You came to Switzerland via Scotland, Canada and South Africa. How do you define home these days, and what contributes to your sense of belonging?
I define home as the place where I am free to be myself, where I don’t have to be a public figure, where I am loved by my family and friends. Where I can cook for them and laugh and drink with them and enjoy the ever rarer sense of family and community that is being rapidly eroded by electronic alienation.
Art has tended to play different roles in cultural discussions at different times in history. What do you see as the role and responsibility (if any) of the artist today?
The role and responsibility of the artist today is to have huge student debt at untenable interest rates. This serves the learning institution as well as financial institutions. The artist’s work should be a commodity for speculative markets modelled on an opaque and corrupt system for which there is neither regulation nor oversight. This serves the hedge fund and derivatives manager scouting alternative products (try googling ‘pump and dump’). The artist, should he be so lucky to be hyped by this speculator cabal, must take care that the content of his work be easily absorbed and vaguely resemble past movements recognizable to the speculator/collector. The work should be vacuous, produced in a factory in numbers and flogged at ridiculously overinflated prices. And anything over two years is considered a long career!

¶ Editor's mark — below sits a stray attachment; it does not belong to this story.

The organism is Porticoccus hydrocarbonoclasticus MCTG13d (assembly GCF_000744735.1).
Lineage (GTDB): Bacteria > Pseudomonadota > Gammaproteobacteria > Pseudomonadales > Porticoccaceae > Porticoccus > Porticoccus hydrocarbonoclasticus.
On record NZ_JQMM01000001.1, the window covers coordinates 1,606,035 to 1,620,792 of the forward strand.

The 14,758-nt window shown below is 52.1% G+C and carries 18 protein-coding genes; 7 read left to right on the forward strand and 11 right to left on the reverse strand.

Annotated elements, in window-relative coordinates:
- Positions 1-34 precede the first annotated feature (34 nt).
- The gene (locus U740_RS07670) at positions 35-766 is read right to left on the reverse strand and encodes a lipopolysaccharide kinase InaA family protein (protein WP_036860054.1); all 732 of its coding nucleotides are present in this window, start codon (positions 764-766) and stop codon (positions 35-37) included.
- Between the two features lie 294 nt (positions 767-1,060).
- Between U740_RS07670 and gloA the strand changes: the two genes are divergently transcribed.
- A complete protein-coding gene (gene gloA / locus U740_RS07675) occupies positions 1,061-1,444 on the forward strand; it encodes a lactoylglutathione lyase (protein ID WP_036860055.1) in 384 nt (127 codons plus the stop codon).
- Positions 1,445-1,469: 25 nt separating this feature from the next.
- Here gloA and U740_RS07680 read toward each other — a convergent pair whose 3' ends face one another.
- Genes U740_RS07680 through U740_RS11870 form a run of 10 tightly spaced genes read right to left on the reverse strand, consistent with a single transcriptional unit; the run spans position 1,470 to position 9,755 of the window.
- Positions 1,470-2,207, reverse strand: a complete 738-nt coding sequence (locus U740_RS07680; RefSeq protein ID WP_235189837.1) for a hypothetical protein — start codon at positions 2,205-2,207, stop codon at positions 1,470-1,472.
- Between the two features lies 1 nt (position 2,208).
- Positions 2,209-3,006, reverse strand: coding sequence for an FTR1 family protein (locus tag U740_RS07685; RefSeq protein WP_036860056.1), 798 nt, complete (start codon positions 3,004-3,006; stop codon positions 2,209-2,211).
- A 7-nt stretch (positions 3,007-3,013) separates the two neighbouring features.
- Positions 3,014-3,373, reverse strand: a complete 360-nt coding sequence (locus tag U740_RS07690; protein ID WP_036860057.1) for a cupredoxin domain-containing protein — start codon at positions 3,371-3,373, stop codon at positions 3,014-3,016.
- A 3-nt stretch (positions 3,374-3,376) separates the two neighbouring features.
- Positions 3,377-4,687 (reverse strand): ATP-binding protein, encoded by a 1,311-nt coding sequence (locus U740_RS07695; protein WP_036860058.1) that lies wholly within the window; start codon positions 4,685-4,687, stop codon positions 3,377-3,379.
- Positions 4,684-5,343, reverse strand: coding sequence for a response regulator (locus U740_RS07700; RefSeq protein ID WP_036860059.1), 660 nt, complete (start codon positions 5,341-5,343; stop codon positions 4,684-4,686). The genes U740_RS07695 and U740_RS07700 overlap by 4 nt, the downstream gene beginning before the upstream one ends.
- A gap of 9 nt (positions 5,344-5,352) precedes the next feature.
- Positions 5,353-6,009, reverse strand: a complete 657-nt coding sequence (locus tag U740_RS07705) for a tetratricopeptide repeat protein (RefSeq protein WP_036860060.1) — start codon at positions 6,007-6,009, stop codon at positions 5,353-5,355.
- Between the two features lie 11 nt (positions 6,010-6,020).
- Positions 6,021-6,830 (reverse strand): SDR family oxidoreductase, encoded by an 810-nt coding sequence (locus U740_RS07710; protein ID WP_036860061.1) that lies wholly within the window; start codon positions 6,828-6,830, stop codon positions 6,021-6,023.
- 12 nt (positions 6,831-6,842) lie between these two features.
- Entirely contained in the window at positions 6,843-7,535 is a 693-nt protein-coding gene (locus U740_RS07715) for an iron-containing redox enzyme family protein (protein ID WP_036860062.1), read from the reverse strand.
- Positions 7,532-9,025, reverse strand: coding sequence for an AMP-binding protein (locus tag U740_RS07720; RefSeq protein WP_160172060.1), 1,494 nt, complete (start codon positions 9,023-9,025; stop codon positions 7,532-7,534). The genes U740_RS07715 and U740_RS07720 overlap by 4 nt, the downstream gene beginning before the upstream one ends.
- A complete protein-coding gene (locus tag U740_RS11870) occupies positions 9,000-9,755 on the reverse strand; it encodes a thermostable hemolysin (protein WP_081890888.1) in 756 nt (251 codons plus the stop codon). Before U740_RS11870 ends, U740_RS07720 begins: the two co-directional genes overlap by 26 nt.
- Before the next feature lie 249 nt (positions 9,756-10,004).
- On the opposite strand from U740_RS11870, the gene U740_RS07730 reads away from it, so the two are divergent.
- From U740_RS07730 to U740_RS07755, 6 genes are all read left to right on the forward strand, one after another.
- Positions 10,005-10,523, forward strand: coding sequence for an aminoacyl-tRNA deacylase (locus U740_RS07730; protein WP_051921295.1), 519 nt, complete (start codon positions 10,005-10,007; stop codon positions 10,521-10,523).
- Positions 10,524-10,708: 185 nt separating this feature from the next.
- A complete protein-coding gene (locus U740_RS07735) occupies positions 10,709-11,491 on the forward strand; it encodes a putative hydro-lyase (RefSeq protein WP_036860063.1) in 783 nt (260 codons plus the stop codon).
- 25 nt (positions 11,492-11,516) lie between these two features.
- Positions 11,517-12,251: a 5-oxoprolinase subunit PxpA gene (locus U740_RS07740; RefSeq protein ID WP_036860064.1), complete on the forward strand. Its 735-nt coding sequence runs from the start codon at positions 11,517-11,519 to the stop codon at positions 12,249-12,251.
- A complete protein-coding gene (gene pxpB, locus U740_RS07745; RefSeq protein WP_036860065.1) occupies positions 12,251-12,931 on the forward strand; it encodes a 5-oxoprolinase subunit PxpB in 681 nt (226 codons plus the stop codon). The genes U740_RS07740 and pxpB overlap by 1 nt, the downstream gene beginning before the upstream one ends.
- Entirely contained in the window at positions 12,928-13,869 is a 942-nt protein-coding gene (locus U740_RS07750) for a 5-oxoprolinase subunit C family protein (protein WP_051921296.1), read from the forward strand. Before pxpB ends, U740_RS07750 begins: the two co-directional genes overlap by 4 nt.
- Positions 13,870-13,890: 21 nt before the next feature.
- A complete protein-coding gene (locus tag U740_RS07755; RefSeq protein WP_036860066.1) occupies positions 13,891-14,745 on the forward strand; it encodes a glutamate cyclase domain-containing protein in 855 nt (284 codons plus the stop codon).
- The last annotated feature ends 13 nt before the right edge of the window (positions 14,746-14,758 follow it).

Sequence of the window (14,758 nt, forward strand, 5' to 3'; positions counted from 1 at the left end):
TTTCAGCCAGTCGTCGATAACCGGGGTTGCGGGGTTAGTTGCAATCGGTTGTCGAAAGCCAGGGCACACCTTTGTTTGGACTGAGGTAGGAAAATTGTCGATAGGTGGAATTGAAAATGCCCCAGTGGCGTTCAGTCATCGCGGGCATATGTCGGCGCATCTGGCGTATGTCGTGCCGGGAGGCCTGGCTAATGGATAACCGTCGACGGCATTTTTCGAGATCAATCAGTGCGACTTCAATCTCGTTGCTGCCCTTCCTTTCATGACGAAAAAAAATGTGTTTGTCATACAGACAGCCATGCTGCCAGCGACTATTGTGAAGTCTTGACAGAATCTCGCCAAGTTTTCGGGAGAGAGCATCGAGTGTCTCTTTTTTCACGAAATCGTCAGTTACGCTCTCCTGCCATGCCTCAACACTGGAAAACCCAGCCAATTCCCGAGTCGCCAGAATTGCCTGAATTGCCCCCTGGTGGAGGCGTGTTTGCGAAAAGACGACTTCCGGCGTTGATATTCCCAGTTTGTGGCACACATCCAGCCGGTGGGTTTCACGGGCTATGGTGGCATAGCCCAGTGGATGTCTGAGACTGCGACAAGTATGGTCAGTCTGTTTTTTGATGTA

How do you view social media?
Social media is absolutely the greatest invention in human history because it has given every single person on earth a platform and a voice.
Social media is absolutely the worst invention in human history because it has given every single person on earth a platform and a voice.
Any tips for young artists?
Make phone calls. Instead of blowing 100K on an MFA program, blow it on a PR firm—your money will be wiser spent there. Embrace commodification and try to forget any romantic notion you have about your ‘process’. The artist’s career has become so professionalised that the bohemian outsider is no longer tolerated. For that reason, if your parents are not super connected and rich, you’d better have a huge ego, a tremendous amount of talent and a very thick skin because what lies ahead of you is a lifetime of obscurity and squalor. Also, Instagram is over-rated.
And, finally, what’s one of your favourite works of fiction, and why?
The Picture of Dorian Gray by Oscar Wilde.
The preface was like the Ten Commandments for an art student. The book resonated for me at the time I shed the last chains of my Christian fundamentalism. Much like the main character, I was also consciously spiralling down into a world of drink and debauchery to kill any remnants of religious guilt I had. I still enjoy Wilde’s ironic wit. It has informed and inspired my own simple scratchings on paper to this day.
You can see a selection of Trevor’s works in this issue’s Gallery.